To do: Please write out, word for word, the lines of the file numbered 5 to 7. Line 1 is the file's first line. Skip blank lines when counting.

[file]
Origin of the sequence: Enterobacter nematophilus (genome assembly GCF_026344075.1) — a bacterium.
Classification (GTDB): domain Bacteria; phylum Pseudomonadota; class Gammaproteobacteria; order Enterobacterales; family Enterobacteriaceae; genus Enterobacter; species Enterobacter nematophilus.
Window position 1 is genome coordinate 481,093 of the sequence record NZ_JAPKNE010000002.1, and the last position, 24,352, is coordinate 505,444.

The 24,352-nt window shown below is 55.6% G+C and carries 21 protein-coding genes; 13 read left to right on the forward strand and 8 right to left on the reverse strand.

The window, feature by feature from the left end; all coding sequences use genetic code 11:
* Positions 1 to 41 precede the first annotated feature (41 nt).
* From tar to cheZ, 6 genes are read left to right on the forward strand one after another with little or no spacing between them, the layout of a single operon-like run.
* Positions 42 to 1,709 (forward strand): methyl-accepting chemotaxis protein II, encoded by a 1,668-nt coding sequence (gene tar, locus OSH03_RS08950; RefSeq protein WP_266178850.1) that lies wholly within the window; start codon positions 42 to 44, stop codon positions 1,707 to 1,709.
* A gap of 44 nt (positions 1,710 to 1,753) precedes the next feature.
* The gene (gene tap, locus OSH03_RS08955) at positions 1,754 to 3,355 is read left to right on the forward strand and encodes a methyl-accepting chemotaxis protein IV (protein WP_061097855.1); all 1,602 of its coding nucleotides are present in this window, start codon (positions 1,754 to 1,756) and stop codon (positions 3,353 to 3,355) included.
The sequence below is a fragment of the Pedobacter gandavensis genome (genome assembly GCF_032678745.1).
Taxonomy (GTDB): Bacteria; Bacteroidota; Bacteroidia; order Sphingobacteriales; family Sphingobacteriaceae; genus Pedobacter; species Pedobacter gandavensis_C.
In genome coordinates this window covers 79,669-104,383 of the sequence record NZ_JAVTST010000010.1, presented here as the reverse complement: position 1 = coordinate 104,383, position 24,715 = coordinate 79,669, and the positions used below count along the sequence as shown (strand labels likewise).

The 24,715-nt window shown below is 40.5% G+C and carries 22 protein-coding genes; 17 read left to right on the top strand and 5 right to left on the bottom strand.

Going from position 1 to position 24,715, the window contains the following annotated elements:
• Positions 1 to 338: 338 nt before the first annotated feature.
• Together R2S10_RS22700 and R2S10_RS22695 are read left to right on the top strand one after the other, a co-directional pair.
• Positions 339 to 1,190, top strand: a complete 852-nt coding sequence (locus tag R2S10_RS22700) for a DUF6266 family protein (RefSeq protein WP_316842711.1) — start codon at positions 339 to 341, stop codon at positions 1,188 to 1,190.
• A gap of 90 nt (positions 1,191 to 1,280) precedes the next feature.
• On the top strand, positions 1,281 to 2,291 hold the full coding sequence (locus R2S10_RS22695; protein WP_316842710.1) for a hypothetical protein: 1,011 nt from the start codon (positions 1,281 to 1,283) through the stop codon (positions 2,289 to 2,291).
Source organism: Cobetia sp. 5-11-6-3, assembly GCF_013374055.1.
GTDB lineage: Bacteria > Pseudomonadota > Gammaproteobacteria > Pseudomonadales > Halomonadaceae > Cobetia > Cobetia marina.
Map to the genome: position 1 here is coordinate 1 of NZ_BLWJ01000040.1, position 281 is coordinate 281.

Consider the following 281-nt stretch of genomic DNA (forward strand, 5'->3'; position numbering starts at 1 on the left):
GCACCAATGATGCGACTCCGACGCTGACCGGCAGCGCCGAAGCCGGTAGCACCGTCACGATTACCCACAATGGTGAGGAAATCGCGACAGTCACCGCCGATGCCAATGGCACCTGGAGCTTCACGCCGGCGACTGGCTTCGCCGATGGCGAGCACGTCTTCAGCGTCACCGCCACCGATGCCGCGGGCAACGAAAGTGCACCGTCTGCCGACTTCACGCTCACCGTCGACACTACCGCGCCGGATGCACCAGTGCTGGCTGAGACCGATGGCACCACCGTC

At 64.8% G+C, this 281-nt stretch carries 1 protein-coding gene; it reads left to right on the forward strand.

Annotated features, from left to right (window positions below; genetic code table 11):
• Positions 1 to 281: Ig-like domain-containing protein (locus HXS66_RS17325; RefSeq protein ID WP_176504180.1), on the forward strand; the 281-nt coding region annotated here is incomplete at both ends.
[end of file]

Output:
The window, feature by feature from the left end; all coding sequences use genetic code 11:
* Positions 1 to 41 precede the first annotated feature (41 nt).
* From tar to cheZ, 6 genes are read left to right on the forward strand one after another with little or no spacing between them, the layout of a single operon-like run.